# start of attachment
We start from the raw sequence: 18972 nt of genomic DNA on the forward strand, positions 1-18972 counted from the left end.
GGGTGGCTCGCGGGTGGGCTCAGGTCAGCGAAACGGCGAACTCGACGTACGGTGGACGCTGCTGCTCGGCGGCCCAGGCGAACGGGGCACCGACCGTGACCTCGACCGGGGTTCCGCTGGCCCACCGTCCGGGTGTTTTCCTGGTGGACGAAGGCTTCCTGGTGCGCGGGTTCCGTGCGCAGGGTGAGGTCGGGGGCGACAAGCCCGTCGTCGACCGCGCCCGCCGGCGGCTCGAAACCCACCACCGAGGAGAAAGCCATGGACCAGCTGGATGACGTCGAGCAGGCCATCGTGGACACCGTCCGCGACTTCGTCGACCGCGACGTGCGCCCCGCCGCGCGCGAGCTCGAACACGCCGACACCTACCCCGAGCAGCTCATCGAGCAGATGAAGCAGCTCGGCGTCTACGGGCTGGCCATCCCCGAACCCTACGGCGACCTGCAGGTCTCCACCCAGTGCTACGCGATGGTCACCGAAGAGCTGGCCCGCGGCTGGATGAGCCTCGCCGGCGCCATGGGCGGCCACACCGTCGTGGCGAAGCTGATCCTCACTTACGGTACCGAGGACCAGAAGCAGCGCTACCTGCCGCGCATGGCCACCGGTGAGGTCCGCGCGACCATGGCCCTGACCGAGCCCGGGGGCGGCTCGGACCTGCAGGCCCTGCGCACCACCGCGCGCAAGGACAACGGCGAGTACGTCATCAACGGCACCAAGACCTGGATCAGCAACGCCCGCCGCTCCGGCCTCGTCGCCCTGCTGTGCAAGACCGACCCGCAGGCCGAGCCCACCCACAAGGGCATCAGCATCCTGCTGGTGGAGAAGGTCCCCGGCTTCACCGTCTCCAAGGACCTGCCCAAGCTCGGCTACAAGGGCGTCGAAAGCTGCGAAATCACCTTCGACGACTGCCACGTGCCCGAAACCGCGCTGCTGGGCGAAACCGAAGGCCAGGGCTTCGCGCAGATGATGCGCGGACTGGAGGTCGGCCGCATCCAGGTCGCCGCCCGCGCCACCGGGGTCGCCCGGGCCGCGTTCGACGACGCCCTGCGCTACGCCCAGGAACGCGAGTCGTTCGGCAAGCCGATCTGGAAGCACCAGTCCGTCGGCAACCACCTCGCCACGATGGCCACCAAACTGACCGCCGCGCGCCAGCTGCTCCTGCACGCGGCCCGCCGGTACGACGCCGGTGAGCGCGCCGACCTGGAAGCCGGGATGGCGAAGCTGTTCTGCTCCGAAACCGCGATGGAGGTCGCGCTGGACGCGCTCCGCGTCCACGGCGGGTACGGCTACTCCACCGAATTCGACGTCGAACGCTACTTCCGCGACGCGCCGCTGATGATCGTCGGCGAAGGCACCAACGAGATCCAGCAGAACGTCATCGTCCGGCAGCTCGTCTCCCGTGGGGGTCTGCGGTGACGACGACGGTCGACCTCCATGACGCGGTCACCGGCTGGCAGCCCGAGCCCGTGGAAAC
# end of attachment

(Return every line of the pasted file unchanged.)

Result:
We start from the raw sequence: 18972 nt of genomic DNA on the forward strand, positions 1-18972 counted from the left end.
GGGTGGCTCGCGGGTGGGCTCAGGTCAGCGAAACGGCGAACTCGACGTACGGTGGACGCTGCTGCTCGGCGGCCCAGGCGAACGGGGCACCGACCGTGACCTCGACCGGGGTTCCGCTGGCCCACCGTCCGGGTGTTTTCCTGGTGGACGAAGGCTTCCTGGTGCGCGGGTTCCGTGCGCAGGGTGAGGTCGGGGGCGACAAGCCCGTCGTCGACCGCGCCCGCCGGCGGCTCGAAACCCACCACCGAGGAGAAAGCCATGGACCAGCTGGATGACGTCGAGCAGGCCATCGTGGACACCGTCCGCGACTTCGTCGACCGCGACGTGCGCCCCGCCGCGCGCGAGCTCGAACACGCCGACACCTACCCCGAGCAGCTCATCGAGCAGATGAAGCAGCTCGGCGTCTACGGGCTGGCCATCCCCGAACCCTACGGCGACCTGCAGGTCTCCACCCAGTGCTACGCGATGGTCACCGAAGAGCTGGCCCGCGGCTGGATGAGCCTCGCCGGCGCCATGGGCGGCCACACCGTCGTGGCGAAGCTGATCCTCACTTACGGTACCGAGGACCAGAAGCAGCGCTACCTGCCGCGCATGGCCACCGGTGAGGTCCGCGCGACCATGGCCCTGACCGAGCCCGGGGGCGGCTCGGACCTGCAGGCCCTGCGCACCACCGCGCGCAAGGACAACGGCGAGTACGTCATCAACGGCACCAAGACCTGGATCAGCAACGCCCGCCGCTCCGGCCTCGTCGCCCTGCTGTGCAAGACCGACCCGCAGGCCGAGCCCACCCACAAGGGCATCAGCATCCTGCTGGTGGAGAAGGTCCCCGGCTTCACCGTCTCCAAGGACCTGCCCAAGCTCGGCTACAAGGGCGTCGAAAGCTGCGAAATCACCTTCGACGACTGCCACGTGCCCGAAACCGCGCTGCTGGGCGAAACCGAAGGCCAGGGCTTCGCGCAGATGATGCGCGGACTGGAGGTCGGCCGCATCCAGGTCGCCGCCCGCGCCACCGGGGTCGCCCGGGCCGCGTTCGACGACGCCCTGCGCTACGCCCAGGAACGCGAGTCGTTCGGCAAGCCGATCTGGAAGCACCAGTCCGTCGGCAACCACCTCGCCACGATGGCCACCAAACTGACCGCCGCGCGCCAGCTGCTCCTGCACGCGGCCCGCCGGTACGACGCCGGTGAGCGCGCCGACCTGGAAGCCGGGATGGCGAAGCTGTTCTGCTCCGAAACCGCGATGGAGGTCGCGCTGGACGCGCTCCGCGTCCACGGCGGGTACGGCTACTCCACCGAATTCGACGTCGAACGCTACTTCCGCGACGCGCCGCTGATGATCGTCGGCGAAGGCACCAACGAGATCCAGCAGAACGTCATCGTCCGGCAGCTCGTCTCCCGTGGGGGTCTGCGGTGACGACGACGGTCGACCTCCATGACGCGGTCACCGGCTGGCAGCCCGAGCCCGTGGAAAC